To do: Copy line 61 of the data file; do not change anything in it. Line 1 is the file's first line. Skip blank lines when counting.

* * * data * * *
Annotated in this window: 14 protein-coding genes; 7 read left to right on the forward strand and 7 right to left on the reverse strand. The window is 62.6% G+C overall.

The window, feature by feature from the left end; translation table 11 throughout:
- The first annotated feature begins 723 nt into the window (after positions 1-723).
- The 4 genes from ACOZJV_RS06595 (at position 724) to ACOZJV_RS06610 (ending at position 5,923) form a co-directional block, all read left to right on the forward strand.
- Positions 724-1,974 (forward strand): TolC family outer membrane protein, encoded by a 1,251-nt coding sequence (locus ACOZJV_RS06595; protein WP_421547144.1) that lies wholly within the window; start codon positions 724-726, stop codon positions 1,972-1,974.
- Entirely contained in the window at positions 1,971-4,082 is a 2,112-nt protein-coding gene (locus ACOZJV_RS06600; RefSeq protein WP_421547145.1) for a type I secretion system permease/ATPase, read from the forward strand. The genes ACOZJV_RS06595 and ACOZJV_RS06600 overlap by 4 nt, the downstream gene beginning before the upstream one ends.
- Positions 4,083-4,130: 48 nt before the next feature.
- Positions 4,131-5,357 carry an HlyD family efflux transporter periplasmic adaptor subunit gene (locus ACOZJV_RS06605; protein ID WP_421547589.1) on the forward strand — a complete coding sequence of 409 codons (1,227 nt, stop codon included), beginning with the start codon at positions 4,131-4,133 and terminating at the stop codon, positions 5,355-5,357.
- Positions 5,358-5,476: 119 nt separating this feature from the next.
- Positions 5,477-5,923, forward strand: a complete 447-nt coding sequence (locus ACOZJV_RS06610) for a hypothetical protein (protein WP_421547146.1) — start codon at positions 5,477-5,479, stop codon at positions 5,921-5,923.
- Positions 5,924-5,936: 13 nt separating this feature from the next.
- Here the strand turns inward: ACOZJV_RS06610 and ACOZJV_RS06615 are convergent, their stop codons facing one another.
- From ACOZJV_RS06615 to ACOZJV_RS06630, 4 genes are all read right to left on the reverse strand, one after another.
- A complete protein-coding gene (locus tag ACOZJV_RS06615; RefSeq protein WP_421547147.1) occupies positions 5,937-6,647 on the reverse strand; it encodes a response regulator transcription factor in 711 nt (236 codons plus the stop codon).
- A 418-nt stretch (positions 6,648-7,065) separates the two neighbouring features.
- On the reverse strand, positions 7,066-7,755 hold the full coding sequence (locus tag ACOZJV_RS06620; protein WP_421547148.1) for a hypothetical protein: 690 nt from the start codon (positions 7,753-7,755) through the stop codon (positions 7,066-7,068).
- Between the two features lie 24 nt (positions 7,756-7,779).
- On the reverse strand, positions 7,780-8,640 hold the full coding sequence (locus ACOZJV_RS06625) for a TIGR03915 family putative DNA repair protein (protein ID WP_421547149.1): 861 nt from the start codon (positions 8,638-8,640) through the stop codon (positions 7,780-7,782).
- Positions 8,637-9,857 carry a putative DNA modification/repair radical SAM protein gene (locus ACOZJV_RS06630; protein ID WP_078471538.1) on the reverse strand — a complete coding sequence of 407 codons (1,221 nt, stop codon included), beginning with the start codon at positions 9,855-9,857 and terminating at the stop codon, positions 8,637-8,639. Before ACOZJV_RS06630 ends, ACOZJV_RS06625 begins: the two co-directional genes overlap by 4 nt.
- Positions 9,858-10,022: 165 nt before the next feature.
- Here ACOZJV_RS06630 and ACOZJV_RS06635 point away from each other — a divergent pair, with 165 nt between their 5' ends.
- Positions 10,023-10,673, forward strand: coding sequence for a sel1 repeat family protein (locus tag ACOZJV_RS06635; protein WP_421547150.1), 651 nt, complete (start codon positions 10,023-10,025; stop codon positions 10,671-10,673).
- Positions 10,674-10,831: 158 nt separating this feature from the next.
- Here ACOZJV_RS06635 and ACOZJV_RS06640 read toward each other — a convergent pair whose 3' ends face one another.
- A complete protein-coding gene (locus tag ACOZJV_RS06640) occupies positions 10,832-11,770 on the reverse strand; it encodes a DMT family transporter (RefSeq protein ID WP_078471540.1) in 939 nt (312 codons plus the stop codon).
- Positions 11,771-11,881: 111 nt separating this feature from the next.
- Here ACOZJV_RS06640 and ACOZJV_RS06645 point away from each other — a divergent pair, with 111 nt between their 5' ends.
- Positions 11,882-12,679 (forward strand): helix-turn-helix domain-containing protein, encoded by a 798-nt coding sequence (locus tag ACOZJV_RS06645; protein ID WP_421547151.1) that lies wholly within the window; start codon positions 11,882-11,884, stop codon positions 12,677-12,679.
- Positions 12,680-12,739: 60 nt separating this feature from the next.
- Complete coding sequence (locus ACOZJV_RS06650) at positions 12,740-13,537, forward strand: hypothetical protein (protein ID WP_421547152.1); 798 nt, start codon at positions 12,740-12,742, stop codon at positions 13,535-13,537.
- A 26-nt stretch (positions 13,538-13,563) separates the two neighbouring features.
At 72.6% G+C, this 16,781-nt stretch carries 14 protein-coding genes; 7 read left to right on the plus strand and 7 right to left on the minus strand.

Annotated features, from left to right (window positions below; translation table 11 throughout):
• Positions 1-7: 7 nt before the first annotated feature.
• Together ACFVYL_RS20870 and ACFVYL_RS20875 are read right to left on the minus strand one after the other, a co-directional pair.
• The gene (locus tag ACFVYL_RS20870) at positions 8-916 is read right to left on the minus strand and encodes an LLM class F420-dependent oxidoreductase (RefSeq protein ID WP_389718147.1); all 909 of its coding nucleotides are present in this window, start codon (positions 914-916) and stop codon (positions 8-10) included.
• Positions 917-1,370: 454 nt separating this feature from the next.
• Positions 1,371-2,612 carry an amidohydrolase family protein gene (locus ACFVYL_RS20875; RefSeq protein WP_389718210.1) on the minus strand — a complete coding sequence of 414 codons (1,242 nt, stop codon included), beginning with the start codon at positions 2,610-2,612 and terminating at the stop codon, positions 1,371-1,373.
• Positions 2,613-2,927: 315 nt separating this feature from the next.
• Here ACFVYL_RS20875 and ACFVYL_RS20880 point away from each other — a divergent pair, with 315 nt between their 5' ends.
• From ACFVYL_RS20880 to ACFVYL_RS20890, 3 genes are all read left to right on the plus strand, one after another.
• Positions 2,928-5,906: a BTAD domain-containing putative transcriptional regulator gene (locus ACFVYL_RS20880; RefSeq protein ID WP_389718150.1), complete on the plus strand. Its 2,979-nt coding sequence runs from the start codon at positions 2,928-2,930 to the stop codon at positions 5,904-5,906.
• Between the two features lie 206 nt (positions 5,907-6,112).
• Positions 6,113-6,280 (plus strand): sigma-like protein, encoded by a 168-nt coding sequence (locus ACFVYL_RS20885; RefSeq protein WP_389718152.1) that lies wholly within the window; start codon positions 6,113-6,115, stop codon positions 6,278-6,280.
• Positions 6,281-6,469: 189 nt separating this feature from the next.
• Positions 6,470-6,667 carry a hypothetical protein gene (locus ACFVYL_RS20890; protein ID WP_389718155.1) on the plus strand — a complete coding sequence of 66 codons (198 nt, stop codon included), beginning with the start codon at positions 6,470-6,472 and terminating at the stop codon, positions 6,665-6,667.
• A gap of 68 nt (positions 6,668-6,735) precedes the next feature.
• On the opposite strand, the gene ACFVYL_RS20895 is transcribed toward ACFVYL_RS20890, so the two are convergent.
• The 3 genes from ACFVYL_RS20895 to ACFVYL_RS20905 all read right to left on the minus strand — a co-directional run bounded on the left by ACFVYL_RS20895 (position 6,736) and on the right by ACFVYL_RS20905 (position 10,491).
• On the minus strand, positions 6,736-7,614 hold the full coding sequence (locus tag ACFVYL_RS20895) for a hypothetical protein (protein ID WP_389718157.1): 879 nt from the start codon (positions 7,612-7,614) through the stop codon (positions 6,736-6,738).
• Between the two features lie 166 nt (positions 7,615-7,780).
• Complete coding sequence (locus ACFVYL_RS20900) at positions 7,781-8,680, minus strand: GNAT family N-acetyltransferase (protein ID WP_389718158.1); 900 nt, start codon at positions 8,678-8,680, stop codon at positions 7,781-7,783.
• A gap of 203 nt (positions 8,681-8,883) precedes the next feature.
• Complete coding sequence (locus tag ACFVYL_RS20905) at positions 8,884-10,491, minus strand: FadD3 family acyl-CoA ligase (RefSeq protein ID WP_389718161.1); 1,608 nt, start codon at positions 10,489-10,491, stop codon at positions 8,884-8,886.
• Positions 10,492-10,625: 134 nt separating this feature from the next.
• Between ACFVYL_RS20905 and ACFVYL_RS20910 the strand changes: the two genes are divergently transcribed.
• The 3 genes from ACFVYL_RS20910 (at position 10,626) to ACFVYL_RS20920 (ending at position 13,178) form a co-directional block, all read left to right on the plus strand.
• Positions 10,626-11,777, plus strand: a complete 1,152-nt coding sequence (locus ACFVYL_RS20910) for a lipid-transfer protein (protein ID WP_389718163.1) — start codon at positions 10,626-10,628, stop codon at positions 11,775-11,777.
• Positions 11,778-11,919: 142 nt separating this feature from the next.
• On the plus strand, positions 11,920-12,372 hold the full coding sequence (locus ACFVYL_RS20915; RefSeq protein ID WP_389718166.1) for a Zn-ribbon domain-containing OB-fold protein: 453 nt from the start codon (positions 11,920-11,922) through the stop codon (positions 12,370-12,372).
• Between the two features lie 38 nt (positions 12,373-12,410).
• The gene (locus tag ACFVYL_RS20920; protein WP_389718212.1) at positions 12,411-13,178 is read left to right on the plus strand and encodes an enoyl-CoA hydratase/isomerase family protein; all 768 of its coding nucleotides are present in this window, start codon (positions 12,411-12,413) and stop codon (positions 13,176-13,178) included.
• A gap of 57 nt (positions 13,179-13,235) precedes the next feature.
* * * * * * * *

• Between the two features lie 38 nt (positions 12,373-12,410).